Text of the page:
“Six days before Passover.”
Probably a couple of months–though only one chapter–after Lazarus was dead, and then not dead.
Only seven days–and seven chapters–before the crucifixion.
“Six days before Passover.” Wedged between resurrection and death.
“Jesus came to Bethany.”
Just north of Bethlehem and that legendary manger.
Just east of Jerusalem and that infamous cross.
“Jesus came to Bethany.” Wedged between his birth and his death.
It must have been a tense time and a holy time around that table in Bethany, six days before Passover.
Because the Holy Presence hovers in these liminal spaces, these in-betweens, these thresholds separating life and death.
The morning my dad went into Hospice–the day before he died–he told me:
“I am with God. As long as you are with God, we are together.”
“I am with God.”
But he didn’t mean it that way. That easy way that we mean when we say, “God be with you.”
He meant that he was really, deeply, already–though not quite yet–fully with God.
I’ve had many holy experiences in my life, and I have never known God to be so thick and terrifying and real around me as in that moment.
I can only imagine that God was present around the table in the home of Mary and Martha and Lazarus that night. Present in this same intense and disorienting way.
Because like my dad’s bedside, that table was a place wedged between life and death.
A threshold where you want to linger. Unsatisfied with what has been. Afraid of what will be.
Yes, Lazarus is alive. But he has been dead. Wrapped, buried, stinking dead. And because he has been dead, Mary and Martha are acutely aware that he can and will be dead again. Ashes to ashes. Dust to dust. . . . Yes indeed.
And then Jesus shows up with his followers–only one and a half miles from Jerusalem,
where there is a warrant out for his arrest.
Where there are armed soldiers looking for him.
Where guards carry whips.
Where the vertical beams of crosses already rise from the ground of Golgotha–the “Place of the Skull”–waiting for the condemned who haul their own crossbeams.
Jesus certainly seems to know that his journey into Jerusalem will end (initially) with his death.
Mary and Martha and Lazarus must have a pretty good idea where this is headed–if they will let themselves know it.Their friend, their teacher, their Lord, Jesus, is, as they say, not long for this world. Ashes to ashes, dust to dust. Yes.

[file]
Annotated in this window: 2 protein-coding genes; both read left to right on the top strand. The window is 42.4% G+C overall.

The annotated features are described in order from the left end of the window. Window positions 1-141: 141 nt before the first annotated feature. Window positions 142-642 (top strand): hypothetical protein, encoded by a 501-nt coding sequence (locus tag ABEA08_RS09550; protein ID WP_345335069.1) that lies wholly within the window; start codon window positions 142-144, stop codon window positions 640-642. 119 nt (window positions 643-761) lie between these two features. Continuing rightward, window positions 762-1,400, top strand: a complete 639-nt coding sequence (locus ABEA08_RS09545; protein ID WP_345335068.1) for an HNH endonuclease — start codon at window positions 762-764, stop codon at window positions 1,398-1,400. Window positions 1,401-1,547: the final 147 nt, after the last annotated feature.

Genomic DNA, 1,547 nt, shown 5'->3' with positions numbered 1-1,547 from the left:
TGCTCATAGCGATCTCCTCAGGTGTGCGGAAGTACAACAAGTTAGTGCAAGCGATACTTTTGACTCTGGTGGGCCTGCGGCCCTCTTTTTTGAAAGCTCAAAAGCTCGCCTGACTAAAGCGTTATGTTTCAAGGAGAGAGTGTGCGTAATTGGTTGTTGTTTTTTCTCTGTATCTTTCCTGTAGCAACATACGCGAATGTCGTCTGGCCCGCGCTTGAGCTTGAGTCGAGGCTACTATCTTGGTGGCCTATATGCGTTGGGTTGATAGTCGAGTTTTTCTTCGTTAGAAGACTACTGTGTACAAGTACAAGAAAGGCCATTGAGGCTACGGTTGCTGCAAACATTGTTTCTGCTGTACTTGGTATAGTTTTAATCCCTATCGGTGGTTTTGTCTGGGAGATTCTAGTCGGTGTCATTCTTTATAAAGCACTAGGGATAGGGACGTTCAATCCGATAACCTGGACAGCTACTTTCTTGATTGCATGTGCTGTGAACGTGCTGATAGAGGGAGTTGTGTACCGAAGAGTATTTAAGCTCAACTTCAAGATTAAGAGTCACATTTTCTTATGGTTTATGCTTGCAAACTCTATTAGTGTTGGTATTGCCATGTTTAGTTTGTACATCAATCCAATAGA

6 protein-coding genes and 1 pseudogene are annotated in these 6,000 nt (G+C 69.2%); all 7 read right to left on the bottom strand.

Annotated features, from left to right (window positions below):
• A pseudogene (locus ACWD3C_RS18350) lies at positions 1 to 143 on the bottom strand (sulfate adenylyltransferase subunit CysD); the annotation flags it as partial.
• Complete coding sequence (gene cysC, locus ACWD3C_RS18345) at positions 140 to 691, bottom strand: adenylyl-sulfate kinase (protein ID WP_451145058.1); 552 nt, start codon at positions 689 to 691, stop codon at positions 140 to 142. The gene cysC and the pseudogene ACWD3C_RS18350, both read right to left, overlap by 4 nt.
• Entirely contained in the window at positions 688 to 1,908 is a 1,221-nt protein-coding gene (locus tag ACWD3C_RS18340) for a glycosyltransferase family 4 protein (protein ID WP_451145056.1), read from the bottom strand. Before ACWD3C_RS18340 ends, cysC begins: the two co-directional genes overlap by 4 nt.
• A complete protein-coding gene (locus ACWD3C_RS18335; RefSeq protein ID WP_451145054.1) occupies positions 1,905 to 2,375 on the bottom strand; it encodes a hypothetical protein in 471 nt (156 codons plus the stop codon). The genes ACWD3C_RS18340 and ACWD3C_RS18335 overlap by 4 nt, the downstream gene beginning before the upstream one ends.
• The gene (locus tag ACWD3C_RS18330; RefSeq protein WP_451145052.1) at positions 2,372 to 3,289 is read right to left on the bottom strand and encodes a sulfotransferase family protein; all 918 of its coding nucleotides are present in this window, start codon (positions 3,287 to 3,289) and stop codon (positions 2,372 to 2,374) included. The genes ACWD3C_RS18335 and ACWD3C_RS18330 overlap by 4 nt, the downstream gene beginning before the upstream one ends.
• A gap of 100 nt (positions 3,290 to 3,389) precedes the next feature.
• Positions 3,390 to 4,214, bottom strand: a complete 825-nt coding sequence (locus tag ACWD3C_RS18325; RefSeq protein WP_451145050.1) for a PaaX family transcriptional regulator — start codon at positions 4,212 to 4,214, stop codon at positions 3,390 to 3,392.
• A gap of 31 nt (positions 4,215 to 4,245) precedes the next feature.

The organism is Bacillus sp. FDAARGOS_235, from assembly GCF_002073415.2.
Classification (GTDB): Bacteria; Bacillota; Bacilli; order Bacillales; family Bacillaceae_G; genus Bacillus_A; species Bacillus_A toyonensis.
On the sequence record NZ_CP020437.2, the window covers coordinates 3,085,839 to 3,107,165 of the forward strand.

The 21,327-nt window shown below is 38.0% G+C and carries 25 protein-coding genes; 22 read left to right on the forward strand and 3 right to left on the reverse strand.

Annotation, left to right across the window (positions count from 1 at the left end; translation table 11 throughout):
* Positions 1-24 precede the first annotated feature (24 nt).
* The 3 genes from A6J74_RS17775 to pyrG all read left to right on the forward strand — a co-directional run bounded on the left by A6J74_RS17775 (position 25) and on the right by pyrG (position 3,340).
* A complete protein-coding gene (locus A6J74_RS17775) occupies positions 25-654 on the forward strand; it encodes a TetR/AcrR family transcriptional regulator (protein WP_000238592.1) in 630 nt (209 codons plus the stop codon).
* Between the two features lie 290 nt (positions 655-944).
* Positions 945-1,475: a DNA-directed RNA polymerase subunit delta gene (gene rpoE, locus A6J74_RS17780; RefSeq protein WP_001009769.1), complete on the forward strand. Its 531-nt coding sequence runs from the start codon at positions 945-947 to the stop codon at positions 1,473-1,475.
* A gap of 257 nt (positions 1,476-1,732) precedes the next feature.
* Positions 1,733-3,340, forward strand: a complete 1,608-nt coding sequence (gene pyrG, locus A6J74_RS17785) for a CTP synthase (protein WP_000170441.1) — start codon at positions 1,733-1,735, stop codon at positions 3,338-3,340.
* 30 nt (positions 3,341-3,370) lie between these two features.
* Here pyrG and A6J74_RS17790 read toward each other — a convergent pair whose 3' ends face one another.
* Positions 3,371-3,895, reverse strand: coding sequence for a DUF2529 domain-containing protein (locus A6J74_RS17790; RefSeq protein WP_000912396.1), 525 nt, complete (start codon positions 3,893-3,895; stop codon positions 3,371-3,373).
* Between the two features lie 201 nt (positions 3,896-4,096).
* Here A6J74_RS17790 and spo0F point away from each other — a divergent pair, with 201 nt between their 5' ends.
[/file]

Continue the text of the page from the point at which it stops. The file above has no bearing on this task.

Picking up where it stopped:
And so this meal becomes a sort of death bed scene. Infused with the energy of life, the energy of death.
Revealing the hearts of those who surround Jesus.
And it is beautiful.
We usually focus on Mary-the sharp scent of her nard, the caress of her long silky hair.
It’s easy to miss the second part of the second verse: “Martha served, while Lazarus was among those reclining at the table with Jesus.”
All three siblings are doing what should be done on that threshold between life and death.
Six days before Passover. A mile and a half from Jerusalem.
In serving, relaxing, anointing, each one is doing what needs done; they are being present in the moment. They are willing to stay right there with Jesus in that intense, God-thick, death-echoing, life-pulsing place.
It is only Judas who tries to get away. Judas who says, “Why didn’t Mary sell that expensive perfume so we could give the money to the poor?”
“Oh,” says Jesus, “You always have the poor with you, but you do not always have me.”
Even those who hadn’t yet accepted the fact of Jesus’ impending death could not escape the sharp, minty scent of the oil as Mary anointed Jesus for his burial.
Even my 8-year-old daughter knew the closeness of death as she clung to her grandfather’s hand in the hospice room.
Sometimes we know how close death is.
Because the warrant is out and the cross posts are set.
Because the tests have come back and diagnosis is in.
Sometimes we know, and in those moments–those frightening and holy moments, it can be easy to focus on the person in front of us.Easy to let other things go as we massage the feet, wipe the brow, of the person we love.
Sometimes, though, we don’t know.
God is more hidden. The smell of death is not in the air.
Yet still, we live always wedged between the temporal and the eternal.
Any moment could be a threshold between life and death.
Any moment could be that holy ground.
And because it could be, it is. Holy. Every moment. Amen.
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*This reflection is excerpted from the sermon I preached on John 12:1-11 last Sunday–the Sunday following my father’s funeral. Afterwards, the worship leader said that the whole sermon felt like a poem (which may be the best sermon compliment I’ve ever received). So I decided to pare it down and form it into a pseudo-poem for this space.